GOP leader nixes bill to process influx of absentee ballots
A top Republican lawmaker on Wednesday came out in opposition to legislation that would ease Michigan election clerks’ ability to process an expected influx of absentee ballots, saying it would set a “dangerous precedent.”
Local officials want legislators to let them start opening return envelopes for absentee ballots the day before Election Day. The actual ballots would still stay inside secrecy envelopes until counting on Election Day.
As of last week, the number of absentee ballot applications was up by more than 60% for the March 10 presidential primary compared to 2016 following voters’ passage of a 2018 ballot initiative that allows people to vote absentee for any reason, according to Democratic Secretary of State Jocelyn Benson’s office. While the bill was not expected to be approved in time for that contest, Senate Majority Leader Mike Shirkey’s stance makes it unlikely that the proposed change will be enacted before the November presidential election.
Shirkey said he understands clerks’ concerns, but he wants to see how the current process works.
“I don’t necessarily think we should be trying to solve a problem before it actually occurs, number one,” he told reporters. “And number two, what’s being proposed in terms of them setting them up by partially opening, I believe that’s the nose of the camel underneath the tent toward early voting, early counting — which I’m very opposed to. ... If I had to choose between early voting, early counting versus late reporting, I’ll take late reporting all day long.”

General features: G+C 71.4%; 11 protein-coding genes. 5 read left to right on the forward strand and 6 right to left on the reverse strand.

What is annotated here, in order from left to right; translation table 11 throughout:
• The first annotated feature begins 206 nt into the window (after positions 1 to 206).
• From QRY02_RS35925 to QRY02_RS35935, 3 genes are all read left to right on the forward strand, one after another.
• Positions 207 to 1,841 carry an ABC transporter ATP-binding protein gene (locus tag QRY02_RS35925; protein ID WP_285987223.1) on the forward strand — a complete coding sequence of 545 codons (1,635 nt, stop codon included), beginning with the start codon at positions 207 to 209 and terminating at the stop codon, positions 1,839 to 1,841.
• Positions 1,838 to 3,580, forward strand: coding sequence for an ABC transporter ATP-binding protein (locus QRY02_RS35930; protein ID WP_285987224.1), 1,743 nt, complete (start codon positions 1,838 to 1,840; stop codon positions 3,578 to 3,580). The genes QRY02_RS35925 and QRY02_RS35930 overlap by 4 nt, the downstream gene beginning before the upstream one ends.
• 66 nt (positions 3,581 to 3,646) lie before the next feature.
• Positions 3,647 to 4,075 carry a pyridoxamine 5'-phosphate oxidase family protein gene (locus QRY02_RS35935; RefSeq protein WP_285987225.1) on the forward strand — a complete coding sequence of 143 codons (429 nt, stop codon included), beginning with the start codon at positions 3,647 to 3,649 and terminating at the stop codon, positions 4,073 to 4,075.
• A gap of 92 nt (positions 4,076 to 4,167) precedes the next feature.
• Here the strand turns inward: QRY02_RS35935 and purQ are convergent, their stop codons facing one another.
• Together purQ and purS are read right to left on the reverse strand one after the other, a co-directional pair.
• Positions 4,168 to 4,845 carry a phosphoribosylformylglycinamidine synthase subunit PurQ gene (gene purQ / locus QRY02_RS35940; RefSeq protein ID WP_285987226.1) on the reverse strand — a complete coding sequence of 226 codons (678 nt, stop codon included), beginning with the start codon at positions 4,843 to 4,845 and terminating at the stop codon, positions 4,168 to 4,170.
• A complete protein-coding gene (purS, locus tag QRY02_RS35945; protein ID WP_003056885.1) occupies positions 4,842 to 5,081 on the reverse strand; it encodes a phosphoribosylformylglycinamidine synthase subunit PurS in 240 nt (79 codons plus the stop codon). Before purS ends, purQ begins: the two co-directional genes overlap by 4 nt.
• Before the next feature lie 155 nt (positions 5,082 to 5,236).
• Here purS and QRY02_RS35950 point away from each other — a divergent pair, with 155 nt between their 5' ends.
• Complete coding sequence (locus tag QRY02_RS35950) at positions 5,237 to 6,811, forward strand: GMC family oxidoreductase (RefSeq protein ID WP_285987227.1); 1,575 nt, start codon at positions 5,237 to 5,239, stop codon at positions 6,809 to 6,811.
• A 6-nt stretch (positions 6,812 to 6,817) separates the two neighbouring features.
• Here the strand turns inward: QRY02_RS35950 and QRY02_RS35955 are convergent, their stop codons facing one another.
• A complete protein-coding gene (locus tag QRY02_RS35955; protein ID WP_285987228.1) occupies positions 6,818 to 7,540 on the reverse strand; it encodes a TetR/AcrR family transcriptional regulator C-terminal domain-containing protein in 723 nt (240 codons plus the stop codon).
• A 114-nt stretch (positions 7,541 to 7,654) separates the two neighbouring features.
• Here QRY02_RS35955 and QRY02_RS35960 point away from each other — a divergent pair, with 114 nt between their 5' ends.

When asked if he will sign off on the legislation, which cleared the GOP-led Senate Elections Committee on a 5-0 vote last week, Shirkey said: “I think it’s a dangerous precedent.” The bill and another one, which would let clerks have a subsequent shift of workers in absentee voter counting boards as long as no one leaves until after the polls have closed, are sponsored by Republican Sen. Ruth Johnson, a former secretary of state.
The measures would apply to cities or townships with at least 10,000 registered voters.
Absentee ballots accounted for 18%, or 462,000, of the 2.5 million votes cast in Michigan’s 2016 primaries won by now-President Donald Trump and Vermont Sen. Bernie Sanders and more than a quarter, or 1.1 million, of the votes in the 2018 gubernatorial election. In local elections held on three days in 2019 — after the no-excuse option took effect — the percentage of the overall vote share from absentee voting rose by between 4 and 15 points from 2017.